School Board Candidates Weigh in on Achievement Gap, Boundary Solutions
All call for universal pre-k, better representation of district to lawmakers
Montgomery County school board candidate Lynn Amano speaks Wednesday during a forum at the Greater Capital Area Association of Realtors headquarters in Rockville.
Tackling the achievement gap in Montgomery County Public Schools without increasing the district’s budget could prove difficult, but all seven candidates in the running for the county’s school board agree doing so starts long before students arrive for their first day of kindergarten.
From birth to age 5 is crucial in a child’s development, each candidate said Wednesday afternoon, advocating for universal pre-kindergarten and stronger relationships with county partners and nonprofits during a forum at the Greater Capital Area Association of Realtors headquarters in Rockville.
“It’s so critical to provide an enriching environment to children from birth to 5, and if you wait until they’re 5, many young children will be behind,” said At-Large candidate Karla Silvestre of Silver Spring. “I want every family to have a toolkit to take home from their pediatrician so the child’s caretaker has resources, with cultural competency, they can use in their homes and communities to help bridge the gap.”
In front of about 25 people, Silvestre and the other candidates running in the Nov. 6 general election—At-Large contender Julie Reiley of Bethesda, District 1 candidates Maria Blaeuer of Laytonsville and incumbent Judy Docca of Montgomery Village, District 3 candidates Lynn Amano of Silver Spring and incumbent Pat O’Neill of Bethesda and unopposed District 5 candidate Brenda Wolff of Silver Spring—answered pre-written questions about reducing the achievement gap, how to best market the district to new families and the state legislatures and whether they support redrawing school boundaries.
The candidates all seemed to agree with each other on each topic, highlighting the district’s diversity, the need to portray the district’s successes and struggles equally to policymakers and their support of school boundary changes to relieve overcrowding at some schools.
“There will have to be some boundary changes in some capacity, there’s no doubt about that,” said O’Neill, who is running for her sixth four-year term.
Blaeuer, who participated via recorded message and was not present at the forum, acknowledged the difficulties that could arise when changing the trajectory of students whose parents bought homes in particular areas to ensure they would attend specific high schools.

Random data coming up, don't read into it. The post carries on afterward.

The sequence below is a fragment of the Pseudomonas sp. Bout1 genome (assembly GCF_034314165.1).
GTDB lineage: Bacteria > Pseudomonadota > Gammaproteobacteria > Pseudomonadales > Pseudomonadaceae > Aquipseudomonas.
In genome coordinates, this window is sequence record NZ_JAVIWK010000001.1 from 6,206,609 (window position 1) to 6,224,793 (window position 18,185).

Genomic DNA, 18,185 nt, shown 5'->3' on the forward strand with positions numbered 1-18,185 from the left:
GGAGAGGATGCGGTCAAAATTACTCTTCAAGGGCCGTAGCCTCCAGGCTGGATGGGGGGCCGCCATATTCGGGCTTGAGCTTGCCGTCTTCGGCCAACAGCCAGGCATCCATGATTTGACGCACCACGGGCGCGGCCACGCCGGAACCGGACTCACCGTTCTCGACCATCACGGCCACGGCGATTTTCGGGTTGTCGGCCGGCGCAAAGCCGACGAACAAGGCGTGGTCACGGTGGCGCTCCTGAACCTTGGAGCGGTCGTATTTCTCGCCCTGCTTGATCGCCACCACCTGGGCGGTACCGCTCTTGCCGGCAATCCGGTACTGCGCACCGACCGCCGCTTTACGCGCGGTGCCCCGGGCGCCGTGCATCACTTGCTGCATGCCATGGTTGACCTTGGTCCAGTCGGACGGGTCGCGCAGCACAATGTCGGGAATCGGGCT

“We need to introduce choice and support that choice, even if that means providing some transportation for students to different places and school choices,” she said.
[For more information about the candidates, check out Bethesda Beat’s Voters’ Guide]
Amano called for long lead times to ensure students already in the system would complete their educations prior to the implementation of any major boundary changes or include a “grandfather clause” that allows for exceptions.
And with looming boundary changes would come some resistance.
Most of that resistance stems from misconceptions that some MCPS schools are better than others, based on their programs, staff and student population, Wolff said.
“We need to strengthen all schools so they all appear to be desirable so it wouldn’t be as big of an issue,” she said. “People have these perceptions about schools and we need to change those perceptions.”
Part of creating equal, positive impressions is providing equal facilities, Wolff said. But to update existing schools or build new ones takes state funding the county isn’t currently getting because lawmakers believe the entire county population is “rich,” she said.
Amano said she would urge county and state representatives to visit the district to get a more accurate perception of MCPS’ demographics—namely the more than 40 percent of students participating in the free or reduced lunch program and other need-based programs.
“We promote our crown jewels but we don’t admit to the challenges we have, so how can we expect people to know about them or believe they’re real?” Amano asked.
School board candidates will next participate in a forum at 7 p.m. Oct. 18 at the Aspen Hill Library and 7 p.m. Oct. 19 at Clarksburg High School.